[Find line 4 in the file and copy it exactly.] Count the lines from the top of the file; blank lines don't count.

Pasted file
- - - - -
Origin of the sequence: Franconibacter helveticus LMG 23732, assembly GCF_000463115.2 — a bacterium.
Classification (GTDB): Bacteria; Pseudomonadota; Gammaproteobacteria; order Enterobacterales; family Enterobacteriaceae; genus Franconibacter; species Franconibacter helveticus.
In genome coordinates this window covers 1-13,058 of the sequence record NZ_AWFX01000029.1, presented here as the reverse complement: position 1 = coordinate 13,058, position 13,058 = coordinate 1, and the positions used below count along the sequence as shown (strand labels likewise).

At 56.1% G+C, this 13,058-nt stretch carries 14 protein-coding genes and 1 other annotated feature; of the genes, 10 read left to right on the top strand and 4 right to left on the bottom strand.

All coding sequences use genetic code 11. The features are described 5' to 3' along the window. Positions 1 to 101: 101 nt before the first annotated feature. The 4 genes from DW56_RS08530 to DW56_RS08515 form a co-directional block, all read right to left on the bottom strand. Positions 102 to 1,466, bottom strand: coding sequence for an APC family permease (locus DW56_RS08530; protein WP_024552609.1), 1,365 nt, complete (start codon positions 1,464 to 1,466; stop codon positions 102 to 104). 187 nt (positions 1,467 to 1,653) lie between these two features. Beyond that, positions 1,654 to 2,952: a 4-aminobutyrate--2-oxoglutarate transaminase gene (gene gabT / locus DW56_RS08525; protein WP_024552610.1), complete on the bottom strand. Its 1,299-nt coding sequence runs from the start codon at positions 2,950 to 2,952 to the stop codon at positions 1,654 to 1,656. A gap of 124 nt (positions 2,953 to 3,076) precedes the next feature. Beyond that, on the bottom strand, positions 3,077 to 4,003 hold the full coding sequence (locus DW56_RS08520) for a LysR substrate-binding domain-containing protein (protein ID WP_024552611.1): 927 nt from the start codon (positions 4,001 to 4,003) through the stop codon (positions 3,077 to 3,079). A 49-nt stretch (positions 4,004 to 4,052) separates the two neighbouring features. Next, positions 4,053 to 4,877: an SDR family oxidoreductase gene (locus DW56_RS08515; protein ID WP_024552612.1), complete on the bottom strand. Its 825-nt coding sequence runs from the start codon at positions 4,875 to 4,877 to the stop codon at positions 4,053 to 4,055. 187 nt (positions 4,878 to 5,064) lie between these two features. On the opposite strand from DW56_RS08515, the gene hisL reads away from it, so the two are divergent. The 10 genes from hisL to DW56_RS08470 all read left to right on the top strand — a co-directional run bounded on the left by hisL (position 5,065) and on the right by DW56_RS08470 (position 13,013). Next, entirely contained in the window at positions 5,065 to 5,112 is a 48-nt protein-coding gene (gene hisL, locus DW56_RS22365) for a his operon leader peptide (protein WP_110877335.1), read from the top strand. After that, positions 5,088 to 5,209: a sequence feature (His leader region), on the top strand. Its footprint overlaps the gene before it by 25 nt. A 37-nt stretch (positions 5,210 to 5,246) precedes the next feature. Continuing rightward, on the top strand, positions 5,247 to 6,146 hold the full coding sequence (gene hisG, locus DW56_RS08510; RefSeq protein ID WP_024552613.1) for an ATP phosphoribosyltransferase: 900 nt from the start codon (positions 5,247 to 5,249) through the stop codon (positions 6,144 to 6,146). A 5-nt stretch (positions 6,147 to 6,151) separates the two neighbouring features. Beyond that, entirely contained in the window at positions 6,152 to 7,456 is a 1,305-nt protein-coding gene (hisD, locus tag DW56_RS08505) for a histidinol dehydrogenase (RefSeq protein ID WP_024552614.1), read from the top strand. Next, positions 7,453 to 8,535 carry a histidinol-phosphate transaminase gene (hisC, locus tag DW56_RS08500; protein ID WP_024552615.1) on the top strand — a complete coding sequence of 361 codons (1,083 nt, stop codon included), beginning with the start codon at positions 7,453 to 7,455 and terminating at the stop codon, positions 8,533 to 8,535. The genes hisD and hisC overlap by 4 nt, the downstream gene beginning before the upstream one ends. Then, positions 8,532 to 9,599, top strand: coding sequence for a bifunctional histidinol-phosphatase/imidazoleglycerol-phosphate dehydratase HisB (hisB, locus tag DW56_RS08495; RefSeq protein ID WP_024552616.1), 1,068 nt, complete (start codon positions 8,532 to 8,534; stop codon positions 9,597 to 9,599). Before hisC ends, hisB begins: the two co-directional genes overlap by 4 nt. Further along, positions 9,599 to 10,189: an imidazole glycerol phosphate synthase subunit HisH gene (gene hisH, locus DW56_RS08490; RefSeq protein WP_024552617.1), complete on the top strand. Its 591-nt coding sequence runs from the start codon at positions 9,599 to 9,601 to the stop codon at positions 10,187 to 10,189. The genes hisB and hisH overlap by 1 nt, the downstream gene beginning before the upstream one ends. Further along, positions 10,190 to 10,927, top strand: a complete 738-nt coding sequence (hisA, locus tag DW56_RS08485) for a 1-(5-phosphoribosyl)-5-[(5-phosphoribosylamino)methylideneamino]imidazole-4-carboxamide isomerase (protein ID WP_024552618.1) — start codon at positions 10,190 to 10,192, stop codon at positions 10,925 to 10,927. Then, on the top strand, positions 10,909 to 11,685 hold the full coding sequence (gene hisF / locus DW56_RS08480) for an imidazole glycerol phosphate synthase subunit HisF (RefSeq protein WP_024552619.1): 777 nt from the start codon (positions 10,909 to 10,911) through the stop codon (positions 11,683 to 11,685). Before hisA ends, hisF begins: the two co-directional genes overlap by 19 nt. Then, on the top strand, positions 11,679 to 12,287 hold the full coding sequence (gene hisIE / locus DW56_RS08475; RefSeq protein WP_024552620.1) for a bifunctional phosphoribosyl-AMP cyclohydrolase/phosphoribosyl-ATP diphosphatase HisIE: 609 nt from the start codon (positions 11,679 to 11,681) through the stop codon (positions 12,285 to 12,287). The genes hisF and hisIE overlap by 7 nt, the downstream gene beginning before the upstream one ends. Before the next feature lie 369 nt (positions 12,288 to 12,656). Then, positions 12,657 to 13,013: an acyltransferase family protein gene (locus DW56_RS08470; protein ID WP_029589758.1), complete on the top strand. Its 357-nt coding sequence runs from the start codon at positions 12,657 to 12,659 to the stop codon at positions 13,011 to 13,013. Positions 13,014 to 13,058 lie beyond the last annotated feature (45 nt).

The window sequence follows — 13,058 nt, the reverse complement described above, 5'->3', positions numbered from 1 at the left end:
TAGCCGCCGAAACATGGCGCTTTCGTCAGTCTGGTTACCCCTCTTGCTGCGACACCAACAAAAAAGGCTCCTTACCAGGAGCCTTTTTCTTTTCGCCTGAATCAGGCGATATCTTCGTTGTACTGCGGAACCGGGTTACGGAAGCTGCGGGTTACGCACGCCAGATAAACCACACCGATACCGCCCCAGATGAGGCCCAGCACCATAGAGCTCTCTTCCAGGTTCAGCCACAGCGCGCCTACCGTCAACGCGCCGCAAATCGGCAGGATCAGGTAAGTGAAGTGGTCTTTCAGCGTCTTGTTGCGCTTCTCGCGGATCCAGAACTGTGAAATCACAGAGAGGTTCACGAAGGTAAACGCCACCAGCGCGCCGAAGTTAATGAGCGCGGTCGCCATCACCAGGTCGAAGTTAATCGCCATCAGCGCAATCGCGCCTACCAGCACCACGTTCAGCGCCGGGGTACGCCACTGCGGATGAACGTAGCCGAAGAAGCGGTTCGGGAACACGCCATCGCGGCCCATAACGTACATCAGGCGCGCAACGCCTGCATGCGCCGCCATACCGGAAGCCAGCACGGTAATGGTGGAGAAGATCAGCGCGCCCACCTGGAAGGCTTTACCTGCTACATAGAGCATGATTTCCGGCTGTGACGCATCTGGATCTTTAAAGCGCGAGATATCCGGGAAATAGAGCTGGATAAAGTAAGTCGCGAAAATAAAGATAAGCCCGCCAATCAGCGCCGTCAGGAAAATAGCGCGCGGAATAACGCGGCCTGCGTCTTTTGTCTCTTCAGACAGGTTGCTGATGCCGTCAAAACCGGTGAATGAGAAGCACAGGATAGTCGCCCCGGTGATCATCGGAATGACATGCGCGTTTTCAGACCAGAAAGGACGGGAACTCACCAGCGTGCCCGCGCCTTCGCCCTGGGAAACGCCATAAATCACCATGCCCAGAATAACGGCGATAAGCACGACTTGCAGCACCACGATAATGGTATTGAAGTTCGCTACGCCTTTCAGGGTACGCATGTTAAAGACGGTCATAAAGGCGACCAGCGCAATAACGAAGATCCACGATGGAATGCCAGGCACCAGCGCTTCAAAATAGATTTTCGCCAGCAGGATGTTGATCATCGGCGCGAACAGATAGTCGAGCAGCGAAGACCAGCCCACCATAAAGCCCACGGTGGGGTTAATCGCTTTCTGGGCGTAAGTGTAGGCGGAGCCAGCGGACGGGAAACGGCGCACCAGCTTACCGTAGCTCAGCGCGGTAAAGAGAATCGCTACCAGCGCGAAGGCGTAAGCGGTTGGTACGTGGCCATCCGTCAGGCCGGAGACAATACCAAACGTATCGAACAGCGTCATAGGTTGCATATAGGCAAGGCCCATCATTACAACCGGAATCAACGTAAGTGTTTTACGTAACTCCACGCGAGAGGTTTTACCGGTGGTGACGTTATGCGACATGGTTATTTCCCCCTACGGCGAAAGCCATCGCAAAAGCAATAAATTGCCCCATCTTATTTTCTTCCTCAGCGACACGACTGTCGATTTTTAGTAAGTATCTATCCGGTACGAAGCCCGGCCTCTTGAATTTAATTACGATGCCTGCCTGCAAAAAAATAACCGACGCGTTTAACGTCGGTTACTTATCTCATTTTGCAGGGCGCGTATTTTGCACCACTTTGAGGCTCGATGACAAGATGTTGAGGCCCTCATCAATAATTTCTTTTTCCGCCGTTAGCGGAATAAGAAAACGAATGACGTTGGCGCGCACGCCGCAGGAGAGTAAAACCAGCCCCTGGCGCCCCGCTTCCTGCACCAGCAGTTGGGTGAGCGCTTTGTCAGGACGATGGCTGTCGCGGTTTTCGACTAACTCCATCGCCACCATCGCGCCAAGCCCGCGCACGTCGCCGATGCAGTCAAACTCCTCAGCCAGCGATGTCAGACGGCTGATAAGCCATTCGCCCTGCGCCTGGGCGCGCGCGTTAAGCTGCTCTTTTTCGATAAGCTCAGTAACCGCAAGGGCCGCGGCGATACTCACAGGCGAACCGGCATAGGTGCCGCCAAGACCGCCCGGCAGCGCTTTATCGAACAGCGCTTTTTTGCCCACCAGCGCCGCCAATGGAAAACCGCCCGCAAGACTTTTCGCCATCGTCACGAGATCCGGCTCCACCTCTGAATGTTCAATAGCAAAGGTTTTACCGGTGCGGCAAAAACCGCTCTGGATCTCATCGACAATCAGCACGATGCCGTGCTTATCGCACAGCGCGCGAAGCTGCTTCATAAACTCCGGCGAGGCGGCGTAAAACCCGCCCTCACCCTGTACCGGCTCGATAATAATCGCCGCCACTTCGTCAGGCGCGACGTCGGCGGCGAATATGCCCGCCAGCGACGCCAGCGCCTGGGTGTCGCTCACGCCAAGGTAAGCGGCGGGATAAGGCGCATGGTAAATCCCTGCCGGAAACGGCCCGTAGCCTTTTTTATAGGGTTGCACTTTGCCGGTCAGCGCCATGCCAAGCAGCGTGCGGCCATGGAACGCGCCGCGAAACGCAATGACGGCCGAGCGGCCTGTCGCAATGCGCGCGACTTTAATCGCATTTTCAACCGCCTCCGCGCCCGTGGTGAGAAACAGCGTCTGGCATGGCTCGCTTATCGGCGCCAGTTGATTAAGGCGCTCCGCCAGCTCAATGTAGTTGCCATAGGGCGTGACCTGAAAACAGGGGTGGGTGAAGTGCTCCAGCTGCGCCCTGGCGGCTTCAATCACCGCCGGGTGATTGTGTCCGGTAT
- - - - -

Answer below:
At 56.1% G+C, this 13,058-nt stretch carries 14 protein-coding genes and 1 other annotated feature; of the genes, 10 read left to right on the top strand and 4 right to left on the bottom strand.